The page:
In order to withstand weaker stock and bond yields, a former state treasurer suggested Tuesday a possible policy change for a $30 million pot of investments that helps with hundreds of student scholarships each year and several college endowments.
Administration Secretary Jeb Spaulding, who served as state treasurer from 2003 to 2010, said during a conference call that legislators might want to consider changing the trust fund’s payout structure.
Spaulding said when the state started the higher education trust fund there was $6 million in it. But now that the fund has reached $30 million, due in large part to estate tax surpluses, Spaulding suggested reducing the current 7 percent.
When the fund was created in 1999, the state included a provision that payouts could never cut into the principal. But if the payout percentage were changed, the state could pay out a new distribution total, even if there’s a low return on investment and a full distribution would affect the principal, according to members of the PreKingergarten-16 Council higher education subcommittee.
The idea is that because the fund is larger now, and if the subcommittee is comfortable with how the fund can perform over time, the group might not want to worry as much if one year’s payout temporarily cut into the principal.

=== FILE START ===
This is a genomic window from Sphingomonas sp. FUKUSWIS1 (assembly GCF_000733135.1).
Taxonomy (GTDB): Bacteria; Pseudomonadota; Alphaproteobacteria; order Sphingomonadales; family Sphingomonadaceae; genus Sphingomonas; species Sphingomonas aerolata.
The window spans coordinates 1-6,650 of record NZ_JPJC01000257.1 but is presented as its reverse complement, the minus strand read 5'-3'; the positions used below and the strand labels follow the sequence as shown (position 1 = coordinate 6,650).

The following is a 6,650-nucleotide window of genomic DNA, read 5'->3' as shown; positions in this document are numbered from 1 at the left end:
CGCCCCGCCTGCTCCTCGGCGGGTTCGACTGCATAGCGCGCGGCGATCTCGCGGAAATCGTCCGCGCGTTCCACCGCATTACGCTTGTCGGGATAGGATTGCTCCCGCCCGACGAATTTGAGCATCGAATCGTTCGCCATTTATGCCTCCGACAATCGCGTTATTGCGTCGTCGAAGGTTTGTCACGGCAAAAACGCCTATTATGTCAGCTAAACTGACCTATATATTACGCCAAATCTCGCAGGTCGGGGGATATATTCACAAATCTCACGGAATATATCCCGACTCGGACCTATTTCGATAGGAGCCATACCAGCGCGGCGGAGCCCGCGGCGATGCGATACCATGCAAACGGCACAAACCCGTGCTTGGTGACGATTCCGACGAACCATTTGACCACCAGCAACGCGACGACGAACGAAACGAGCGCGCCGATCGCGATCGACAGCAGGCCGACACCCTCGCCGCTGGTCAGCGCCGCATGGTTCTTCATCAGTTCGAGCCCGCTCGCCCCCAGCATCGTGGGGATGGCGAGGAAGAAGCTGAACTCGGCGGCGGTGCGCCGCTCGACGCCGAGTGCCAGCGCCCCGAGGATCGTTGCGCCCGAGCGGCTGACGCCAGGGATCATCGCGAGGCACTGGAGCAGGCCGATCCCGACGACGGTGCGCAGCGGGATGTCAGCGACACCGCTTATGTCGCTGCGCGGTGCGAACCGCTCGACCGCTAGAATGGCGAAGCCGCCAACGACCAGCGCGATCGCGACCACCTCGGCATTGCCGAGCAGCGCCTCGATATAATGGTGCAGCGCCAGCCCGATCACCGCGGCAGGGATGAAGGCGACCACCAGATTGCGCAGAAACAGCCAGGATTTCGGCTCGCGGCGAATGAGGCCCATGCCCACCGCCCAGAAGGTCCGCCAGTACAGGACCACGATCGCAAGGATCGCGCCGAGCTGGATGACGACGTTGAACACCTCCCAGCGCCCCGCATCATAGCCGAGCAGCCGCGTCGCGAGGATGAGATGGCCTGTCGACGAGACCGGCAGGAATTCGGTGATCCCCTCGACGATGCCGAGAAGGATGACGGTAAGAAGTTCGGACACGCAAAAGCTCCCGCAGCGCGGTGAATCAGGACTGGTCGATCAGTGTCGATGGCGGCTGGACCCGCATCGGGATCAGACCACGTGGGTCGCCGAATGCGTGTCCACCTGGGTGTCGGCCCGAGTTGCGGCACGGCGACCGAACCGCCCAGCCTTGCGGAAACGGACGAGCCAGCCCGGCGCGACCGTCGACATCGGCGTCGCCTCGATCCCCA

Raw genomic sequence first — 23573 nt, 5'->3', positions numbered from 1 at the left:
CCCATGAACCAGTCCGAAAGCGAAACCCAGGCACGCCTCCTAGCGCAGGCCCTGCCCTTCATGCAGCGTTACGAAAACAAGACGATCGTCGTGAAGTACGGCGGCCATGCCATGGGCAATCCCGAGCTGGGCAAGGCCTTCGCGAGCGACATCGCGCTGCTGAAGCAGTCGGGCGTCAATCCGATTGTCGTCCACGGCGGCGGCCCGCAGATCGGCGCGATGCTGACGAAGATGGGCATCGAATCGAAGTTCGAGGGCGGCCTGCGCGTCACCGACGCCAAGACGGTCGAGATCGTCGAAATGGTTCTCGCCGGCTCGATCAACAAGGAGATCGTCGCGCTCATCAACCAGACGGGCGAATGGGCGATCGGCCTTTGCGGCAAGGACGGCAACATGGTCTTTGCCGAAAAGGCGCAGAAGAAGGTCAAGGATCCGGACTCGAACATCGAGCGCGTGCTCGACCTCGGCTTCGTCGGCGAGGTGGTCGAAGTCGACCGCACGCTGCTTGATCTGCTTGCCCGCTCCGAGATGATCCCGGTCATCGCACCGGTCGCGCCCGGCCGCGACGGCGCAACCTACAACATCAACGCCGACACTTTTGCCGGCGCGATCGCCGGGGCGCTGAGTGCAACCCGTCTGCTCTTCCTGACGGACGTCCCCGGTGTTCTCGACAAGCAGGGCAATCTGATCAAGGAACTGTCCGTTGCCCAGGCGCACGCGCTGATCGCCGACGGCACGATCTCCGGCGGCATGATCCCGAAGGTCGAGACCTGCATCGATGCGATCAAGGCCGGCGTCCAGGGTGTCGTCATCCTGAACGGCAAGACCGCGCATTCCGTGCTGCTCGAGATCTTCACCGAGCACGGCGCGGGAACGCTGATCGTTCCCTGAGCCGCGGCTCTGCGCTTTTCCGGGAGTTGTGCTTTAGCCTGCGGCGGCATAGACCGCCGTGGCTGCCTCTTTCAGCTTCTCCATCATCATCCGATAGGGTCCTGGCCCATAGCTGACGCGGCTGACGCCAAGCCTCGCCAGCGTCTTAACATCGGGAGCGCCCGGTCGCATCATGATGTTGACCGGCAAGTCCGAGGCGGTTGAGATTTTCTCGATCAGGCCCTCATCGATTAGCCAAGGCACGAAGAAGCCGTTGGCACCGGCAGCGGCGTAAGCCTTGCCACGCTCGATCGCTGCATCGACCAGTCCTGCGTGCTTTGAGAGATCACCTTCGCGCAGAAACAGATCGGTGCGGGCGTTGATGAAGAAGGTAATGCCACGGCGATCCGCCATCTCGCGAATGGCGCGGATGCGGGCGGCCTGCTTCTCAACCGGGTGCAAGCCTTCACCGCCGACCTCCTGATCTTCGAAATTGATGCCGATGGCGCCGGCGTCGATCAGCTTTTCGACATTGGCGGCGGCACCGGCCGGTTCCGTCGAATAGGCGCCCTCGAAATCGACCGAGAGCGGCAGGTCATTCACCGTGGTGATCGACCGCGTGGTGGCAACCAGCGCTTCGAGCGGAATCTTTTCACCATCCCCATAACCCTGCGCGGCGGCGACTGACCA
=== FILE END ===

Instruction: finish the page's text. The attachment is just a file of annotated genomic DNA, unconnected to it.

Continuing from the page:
Spaulding suggested he wasn’t necessarily endorsing the idea but was presenting it as an option for the subcommittee to consider. The change would require legislators to modify the statute.
Vermont Student Assistance Corp. President and CEO Don Vickers, a subcommittee member, said the idea had merit. He said after the meeting that the change could reduce volatility in the number of grants available for students.
The subcommittee discussed the issue by phone Tuesday, moving themselves closer to a decision next year about whether the fund should continue to pay out 7 percent each year.
For the last 12 years, the fund has generally paid out 7 percent annually through stock and bond returns. Despite that success, Deputy Treasurer Stephen Wisloski said simply giving out the return each year is what financial professionals call “bumping along the base.”
Five percent of the fund is automatically distributed each year between the University of Vermont, the Vermont State Colleges and the Vermont Student Assistance Corp., all for direct student financial assistance which cannot be offered in the form of loans. Two percent goes to UVM and the state colleges for endowments, which can support anything from building projects to additional scholarships.
But projections say for at least three years beginning in 2015, the fund’s endowment payout will be reduced. For the next five to seven years, forecasters expect returns will be closer to 4 percent each year.
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